Chrysler started working with the combined Army-Air Force rocketry program from its earliest days, running the Warren, Michigan factory which produced the Redstone missiles. While the rocket engines and fuselages were produced by other companies, Chrysler coordinated them, put them together, designed and produced some of the electronic control and ground systems, and provided part of the ground support crews. The photo above, from the 1965 Chrysler Annual Report, clearly shows ground crew members wearing Chrysler shirts.
Motales recently recovered the story of Chrysler’s role in rocketry, including their work in developing digital telemetry for the Apollo missions. From the Redstones to the final launch (of Skylab), Chrysler was America’s chosen leader in aerospace. The company only left the business when NASA rejected its space shuttle design. (See https://www.motales.com/chrysler-corp/aerospace-defense/rockets-by-chrysler.php for more) Read more
Henry Ford famously increased his pay to a high $5 per day, saying everyone should be able to buy the cars they made. …But did he actually do it? It turns out that Henry Ford only paid a small number of people that high wage; the rest of his employees had to make do with … Read more
The Dodge Charger was introduced as its own model line for the 1966 model year, and while the ‘66 and ‘67 models sold well enough, the debut of the second generation for the 1968 model year really led to the boom in popularity for the legendary nameplate.As we all know, the second generation Charger, offered … Read more
This week’s Mopar Flashback Friday takes us back to 1956, with a classic marketing video which showcases the Dodge Lancer. This video is very unlike any modern car commercial, as it is more than two minutes long, it doesn’t actually mention the name of any vehicles and it has a unique theme song that makes … Read more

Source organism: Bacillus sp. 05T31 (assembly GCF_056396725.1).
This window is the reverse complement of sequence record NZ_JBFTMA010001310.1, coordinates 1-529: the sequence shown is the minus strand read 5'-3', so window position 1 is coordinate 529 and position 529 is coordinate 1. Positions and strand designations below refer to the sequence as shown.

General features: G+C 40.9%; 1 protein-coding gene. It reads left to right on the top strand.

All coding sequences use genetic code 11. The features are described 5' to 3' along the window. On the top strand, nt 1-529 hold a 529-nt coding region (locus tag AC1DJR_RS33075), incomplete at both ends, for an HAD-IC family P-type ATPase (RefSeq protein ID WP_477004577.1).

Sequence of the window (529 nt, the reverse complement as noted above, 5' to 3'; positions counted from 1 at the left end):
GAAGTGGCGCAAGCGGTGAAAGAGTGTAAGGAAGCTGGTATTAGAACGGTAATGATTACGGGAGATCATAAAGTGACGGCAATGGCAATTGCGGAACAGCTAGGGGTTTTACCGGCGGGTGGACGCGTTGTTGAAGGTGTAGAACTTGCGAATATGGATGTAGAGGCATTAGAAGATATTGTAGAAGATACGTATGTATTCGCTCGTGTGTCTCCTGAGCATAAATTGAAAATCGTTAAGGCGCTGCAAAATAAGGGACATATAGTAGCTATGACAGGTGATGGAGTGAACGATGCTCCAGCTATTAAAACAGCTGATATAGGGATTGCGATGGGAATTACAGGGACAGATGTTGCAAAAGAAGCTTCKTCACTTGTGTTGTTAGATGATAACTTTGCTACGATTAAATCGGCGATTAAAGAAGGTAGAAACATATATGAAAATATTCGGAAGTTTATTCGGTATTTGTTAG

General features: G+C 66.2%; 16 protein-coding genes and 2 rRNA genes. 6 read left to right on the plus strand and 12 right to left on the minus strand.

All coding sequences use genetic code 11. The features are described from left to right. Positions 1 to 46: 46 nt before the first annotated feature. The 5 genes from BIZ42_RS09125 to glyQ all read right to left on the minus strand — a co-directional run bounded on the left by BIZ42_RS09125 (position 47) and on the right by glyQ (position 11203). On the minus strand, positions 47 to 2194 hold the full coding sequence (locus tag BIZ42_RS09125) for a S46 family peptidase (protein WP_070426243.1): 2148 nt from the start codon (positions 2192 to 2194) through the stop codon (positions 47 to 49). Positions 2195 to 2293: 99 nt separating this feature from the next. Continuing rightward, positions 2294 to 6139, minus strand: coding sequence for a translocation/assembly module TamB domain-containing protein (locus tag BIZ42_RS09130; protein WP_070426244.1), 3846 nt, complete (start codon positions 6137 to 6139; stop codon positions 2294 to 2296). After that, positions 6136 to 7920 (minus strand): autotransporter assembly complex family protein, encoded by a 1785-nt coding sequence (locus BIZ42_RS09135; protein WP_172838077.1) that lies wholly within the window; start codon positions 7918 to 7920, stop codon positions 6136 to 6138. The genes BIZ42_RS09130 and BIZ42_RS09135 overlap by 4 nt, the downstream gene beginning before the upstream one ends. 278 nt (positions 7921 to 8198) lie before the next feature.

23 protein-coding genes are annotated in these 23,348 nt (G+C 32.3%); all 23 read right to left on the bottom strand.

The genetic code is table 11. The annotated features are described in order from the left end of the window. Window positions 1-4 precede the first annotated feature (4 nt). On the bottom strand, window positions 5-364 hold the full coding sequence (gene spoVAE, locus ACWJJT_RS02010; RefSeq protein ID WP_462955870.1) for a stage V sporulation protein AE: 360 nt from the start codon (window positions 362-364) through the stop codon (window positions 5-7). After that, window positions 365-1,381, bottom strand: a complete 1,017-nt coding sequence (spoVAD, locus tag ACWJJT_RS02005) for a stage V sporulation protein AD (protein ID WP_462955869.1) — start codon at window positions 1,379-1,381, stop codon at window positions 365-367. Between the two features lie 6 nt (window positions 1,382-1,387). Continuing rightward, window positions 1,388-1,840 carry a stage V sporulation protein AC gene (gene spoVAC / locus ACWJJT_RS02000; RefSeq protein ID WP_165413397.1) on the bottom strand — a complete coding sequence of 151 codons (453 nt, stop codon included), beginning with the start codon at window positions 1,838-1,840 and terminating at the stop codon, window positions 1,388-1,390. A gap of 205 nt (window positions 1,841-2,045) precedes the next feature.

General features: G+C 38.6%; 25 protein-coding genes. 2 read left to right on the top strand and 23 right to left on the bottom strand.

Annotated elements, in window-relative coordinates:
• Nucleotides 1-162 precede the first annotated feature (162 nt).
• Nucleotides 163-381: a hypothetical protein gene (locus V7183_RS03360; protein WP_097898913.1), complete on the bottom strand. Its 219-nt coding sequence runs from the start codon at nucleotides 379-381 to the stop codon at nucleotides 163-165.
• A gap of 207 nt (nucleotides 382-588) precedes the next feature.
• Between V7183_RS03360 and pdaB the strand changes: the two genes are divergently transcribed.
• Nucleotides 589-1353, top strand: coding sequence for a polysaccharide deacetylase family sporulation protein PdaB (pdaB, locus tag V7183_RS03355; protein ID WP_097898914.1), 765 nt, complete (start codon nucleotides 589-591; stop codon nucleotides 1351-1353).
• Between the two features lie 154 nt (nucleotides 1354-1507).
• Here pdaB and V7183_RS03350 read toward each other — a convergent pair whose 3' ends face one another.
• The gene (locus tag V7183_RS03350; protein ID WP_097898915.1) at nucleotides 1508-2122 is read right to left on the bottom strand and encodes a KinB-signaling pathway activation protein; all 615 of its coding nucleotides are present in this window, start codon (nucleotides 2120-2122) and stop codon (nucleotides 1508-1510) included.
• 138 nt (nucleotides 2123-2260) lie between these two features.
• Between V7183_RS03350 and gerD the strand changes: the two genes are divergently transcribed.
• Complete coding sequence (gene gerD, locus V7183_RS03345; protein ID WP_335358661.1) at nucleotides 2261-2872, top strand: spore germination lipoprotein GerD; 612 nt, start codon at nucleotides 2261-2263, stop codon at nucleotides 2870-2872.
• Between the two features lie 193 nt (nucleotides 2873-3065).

The Dodge brand showcases its history better than any modern brand in the US market, with classic colors, classic trim names, classic packages and even some marketing campaigns that hearken back to the early days of the muscle car. From the Shaker hood atop a Hemi engine to colors like B5 Blue or Go Mango … Read more
No April 26 would be complete without at least one Hemi Day story.The 426 (as in 4/26) Hemi was created solely for racing. At the time, the ingenious Mopar cross-ram wedge engines were winning on the street, but failing in NASCAR. In 1963, executives approved engineers’ plan for putting Hemi heads, which were part of … Read more
Way back in the early 1990s, Chrysler worked with a power company group to build its first all-electric minivans. They were never too famous—the maker of Who killed the electric car? apparently missed them completely—but some of them ended up in private hands and lasted a good many years after their creation.Chrysler followed up the original … Read more
When NASCAR officially told manufacturers they could no longer directly support racers, a prohibition that was only lightly observed by GM and Ford, Chrysler sought a new series to test their mettle and gain publicity. They chose the new Daytona Continental road race, and built up a 1965 Plymouth Belvedere with the 426 Hemi dual-carb … Read more